Google (NASDAQ:GOOG) has been full of surprises this week. On Monday, the Internet and technology giant confirmed with Re/code that it had purchased DeepMind, an artificial intelligence company founded by childhood chess prodigy Demis Hassabis and researchers Shane Legg and Mustafa Suleyman, that builds general-purpose learning machine learning algorithms. The deal was reportedly led by Google CEO and resident mad genius Larry Page, and there’s already plenty of speculation about what kind of (presumably commercial) application the AI will be used for.
On Wednesday, Google pleased many investors by announcing the sale of Motorola sans patents to Lenovo for about $2.91 billion. Part of what has made Page successful is his willingness to make big bets, but the one he made on the smartphone manufacturer didn’t quite pan out. Google purchased the business in 2012 for $12.5 billion. However, Google’s retention of the patent portfolio is a lingering positive.
On Thursday, Google reported fourth-quarter and full-year results that weren’t particularly surprising, but traders still didn’t seem to know which way to push the stock. Shares took a dive in post-market trading after it came to light that the company’s bottom-line didn’t live up to expectations, but the price quickly rebounded as the market digested the many positives from the report.
Consolidated revenues increased 17 percent on the year in the fourth-quarter to $16.86 billion, beating the mean analyst estimate of $16.75 billion, while standalone revenue increased 22 percent to $15.7 billion. Adjusted earnings increased 12.8 percent to $12.01 per share, below the mean analyst estimate of $12.26 per share.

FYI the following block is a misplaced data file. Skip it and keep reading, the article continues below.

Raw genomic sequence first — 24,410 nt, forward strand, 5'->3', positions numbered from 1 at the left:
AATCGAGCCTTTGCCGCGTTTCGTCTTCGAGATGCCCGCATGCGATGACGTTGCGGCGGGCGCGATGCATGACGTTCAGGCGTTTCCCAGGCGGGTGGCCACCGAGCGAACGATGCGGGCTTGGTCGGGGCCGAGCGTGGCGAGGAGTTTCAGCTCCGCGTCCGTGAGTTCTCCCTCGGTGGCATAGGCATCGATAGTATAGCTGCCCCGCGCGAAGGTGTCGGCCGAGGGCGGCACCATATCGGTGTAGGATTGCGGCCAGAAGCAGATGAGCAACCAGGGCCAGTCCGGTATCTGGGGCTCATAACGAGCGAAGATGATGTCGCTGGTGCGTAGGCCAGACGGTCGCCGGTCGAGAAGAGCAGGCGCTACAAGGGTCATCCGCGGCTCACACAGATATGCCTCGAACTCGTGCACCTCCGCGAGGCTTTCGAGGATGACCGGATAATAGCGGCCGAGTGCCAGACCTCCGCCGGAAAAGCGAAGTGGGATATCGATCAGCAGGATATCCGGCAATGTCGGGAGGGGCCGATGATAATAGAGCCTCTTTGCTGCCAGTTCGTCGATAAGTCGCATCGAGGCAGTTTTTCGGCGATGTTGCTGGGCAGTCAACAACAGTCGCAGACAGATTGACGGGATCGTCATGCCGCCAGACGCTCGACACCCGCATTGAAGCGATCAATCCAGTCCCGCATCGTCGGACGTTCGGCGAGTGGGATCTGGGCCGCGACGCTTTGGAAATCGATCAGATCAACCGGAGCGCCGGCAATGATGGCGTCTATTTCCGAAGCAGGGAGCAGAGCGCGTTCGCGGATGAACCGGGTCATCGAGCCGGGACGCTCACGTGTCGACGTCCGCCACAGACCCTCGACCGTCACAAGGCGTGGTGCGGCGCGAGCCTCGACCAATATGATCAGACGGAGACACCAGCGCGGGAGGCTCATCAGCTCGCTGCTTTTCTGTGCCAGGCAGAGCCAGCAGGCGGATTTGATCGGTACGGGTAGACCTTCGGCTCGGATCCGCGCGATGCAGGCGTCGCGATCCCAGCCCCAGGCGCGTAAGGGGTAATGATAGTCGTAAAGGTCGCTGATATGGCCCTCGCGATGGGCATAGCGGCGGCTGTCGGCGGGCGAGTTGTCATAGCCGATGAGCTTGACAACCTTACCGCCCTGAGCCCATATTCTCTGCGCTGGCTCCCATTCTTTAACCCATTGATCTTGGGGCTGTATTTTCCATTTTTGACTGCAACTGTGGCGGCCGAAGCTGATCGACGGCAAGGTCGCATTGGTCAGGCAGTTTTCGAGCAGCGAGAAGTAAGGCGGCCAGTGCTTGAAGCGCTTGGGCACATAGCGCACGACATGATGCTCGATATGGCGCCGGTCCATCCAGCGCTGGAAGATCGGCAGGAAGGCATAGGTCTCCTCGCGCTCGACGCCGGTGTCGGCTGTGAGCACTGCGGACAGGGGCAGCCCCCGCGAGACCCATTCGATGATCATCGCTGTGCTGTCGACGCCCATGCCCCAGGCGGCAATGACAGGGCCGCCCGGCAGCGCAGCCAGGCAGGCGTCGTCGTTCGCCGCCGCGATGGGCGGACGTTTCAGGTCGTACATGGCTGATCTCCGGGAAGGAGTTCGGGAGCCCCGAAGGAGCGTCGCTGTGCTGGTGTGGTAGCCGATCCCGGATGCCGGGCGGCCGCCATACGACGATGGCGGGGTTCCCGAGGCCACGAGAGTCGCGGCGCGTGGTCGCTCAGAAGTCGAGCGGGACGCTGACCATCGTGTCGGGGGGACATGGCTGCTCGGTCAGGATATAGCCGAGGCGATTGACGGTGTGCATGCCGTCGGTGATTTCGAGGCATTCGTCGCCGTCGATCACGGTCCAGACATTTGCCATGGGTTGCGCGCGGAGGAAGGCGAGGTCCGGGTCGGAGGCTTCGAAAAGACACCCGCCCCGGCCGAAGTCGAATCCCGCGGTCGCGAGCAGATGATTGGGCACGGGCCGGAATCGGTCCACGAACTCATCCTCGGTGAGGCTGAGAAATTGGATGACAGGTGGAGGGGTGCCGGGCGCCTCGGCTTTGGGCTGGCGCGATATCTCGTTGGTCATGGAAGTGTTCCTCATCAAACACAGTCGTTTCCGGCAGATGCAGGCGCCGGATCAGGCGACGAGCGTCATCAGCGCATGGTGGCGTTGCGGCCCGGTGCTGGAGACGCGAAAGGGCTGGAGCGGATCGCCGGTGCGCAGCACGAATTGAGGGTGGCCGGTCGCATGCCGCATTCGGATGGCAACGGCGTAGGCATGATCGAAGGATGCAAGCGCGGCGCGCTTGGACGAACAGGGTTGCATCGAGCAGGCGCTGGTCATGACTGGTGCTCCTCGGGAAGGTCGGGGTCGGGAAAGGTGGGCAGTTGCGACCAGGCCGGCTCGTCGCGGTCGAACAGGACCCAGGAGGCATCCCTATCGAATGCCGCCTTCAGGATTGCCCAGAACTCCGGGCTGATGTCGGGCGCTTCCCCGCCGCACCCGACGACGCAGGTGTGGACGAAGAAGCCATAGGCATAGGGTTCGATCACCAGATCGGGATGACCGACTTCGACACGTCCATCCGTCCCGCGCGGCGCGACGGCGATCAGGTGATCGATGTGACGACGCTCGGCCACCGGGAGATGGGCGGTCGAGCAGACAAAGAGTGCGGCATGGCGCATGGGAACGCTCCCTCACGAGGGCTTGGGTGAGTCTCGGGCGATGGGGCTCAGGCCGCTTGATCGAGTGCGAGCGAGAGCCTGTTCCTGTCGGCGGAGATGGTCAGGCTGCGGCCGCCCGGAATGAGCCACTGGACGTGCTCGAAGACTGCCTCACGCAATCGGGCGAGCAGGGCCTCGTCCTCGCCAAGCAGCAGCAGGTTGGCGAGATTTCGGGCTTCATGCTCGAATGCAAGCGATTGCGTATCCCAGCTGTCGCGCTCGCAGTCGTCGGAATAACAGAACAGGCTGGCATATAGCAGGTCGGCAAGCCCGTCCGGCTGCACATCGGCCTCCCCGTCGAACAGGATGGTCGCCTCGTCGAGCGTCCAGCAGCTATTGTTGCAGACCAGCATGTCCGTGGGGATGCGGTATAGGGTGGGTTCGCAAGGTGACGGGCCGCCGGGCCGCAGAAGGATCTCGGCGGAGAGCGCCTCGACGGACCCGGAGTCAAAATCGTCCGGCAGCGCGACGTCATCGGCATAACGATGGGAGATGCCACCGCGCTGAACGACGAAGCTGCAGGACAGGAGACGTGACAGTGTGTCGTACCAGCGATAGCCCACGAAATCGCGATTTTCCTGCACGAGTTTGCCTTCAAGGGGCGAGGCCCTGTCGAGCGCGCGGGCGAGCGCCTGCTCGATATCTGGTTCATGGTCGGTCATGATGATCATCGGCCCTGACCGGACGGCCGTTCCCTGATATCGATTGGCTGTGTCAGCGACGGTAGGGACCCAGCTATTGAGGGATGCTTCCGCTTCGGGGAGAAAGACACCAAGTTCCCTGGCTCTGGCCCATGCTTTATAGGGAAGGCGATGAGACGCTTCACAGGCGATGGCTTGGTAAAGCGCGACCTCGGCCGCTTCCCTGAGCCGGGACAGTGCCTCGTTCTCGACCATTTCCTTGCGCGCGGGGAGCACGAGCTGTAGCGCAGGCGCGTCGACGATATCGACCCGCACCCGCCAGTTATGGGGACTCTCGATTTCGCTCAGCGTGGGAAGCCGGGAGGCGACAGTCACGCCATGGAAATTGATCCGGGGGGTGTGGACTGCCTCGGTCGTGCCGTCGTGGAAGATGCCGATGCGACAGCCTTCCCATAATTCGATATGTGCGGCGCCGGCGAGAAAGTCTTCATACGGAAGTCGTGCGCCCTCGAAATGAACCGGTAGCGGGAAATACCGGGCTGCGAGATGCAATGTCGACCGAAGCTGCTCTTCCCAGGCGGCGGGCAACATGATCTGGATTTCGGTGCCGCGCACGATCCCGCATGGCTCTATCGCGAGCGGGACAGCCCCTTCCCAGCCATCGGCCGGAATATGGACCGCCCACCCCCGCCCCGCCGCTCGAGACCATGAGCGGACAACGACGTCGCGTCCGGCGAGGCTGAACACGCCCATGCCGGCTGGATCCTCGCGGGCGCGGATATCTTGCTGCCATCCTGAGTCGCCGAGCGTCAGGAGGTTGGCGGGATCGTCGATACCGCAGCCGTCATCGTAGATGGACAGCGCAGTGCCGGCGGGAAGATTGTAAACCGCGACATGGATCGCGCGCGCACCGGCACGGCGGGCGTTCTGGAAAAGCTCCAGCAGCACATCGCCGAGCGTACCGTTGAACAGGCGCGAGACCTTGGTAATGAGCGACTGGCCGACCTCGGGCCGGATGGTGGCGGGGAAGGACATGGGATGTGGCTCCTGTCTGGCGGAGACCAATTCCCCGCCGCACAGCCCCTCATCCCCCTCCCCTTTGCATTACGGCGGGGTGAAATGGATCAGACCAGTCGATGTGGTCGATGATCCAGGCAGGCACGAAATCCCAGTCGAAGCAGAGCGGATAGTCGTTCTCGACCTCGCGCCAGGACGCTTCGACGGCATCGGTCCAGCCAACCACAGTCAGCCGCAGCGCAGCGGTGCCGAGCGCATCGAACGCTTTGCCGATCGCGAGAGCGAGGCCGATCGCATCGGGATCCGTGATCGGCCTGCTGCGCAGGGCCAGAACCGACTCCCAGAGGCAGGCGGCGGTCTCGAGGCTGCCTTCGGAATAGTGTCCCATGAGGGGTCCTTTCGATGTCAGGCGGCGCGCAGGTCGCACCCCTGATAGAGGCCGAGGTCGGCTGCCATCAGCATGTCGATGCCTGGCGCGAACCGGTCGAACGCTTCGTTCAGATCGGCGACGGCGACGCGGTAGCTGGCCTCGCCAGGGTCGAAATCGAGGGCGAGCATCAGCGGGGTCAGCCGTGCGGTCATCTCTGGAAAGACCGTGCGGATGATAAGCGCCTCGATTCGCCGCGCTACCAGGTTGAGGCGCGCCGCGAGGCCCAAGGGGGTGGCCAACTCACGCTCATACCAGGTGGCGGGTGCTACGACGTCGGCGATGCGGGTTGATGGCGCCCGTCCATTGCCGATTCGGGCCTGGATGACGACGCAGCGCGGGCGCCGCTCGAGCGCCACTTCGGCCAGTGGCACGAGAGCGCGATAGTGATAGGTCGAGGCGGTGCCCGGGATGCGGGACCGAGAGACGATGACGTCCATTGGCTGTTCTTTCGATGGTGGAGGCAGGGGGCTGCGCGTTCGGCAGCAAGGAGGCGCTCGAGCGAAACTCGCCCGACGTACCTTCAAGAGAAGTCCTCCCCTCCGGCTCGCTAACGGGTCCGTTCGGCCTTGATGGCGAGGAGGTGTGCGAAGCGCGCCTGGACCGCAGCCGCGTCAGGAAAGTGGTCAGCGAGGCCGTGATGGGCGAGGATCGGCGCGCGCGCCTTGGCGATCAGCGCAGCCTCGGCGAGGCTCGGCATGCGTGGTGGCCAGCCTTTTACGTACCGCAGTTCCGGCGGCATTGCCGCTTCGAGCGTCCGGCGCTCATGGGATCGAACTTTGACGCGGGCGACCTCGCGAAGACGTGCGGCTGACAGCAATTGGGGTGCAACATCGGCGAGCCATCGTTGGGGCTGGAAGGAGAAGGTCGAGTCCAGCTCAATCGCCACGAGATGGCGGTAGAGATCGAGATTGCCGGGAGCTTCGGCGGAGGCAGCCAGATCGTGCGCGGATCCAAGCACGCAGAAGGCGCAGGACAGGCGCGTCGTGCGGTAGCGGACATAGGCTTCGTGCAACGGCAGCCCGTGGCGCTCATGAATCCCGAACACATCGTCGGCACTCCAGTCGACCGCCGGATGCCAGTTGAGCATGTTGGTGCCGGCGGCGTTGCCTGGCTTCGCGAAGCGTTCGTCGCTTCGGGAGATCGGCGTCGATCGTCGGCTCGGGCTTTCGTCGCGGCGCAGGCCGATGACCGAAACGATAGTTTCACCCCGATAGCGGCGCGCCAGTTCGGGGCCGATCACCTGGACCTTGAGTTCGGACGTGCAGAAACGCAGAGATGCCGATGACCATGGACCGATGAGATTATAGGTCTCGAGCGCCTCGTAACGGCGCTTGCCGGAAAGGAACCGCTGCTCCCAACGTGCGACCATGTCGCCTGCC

While earnings and revenue both increased, there is a little room for concern from the earnings report. Google’s average cost-per-click fell 11 percent on the year, taking some of the oomph out of a 31 percent increase in total paid clicks. This is consistent with trends suggesting that increased mobile use is cutting into Google’s (still highly lucrative) advertising business.
In order to help cope with this trend, Google has been going on an incredible shopping spree. The company has spent approximately $17 billion on acquisitions over the past two years, recently acquiring Nest – a maker of smart thermostats and smoke detectors — for $3.2 billion. The acquisition of Nest shows that Google is interested in getting a head start on the growing “Internet of Things” movement in technology, which seeks to put computer chips and Internet connections into everyday objects to help monitor performance. It was reported last month that Google was returning to its own experiments with making an Internet-connected thermostat, and Nest will likely take over any work on that project.
One key piece of information to come out of the earnings report is that Google appears to finally be prepared to execute a long-awaited stock split. In order to retain control over the company as it grows, Google will issue a new class of “C” stock that will not have voting rights and will eventually trade separately.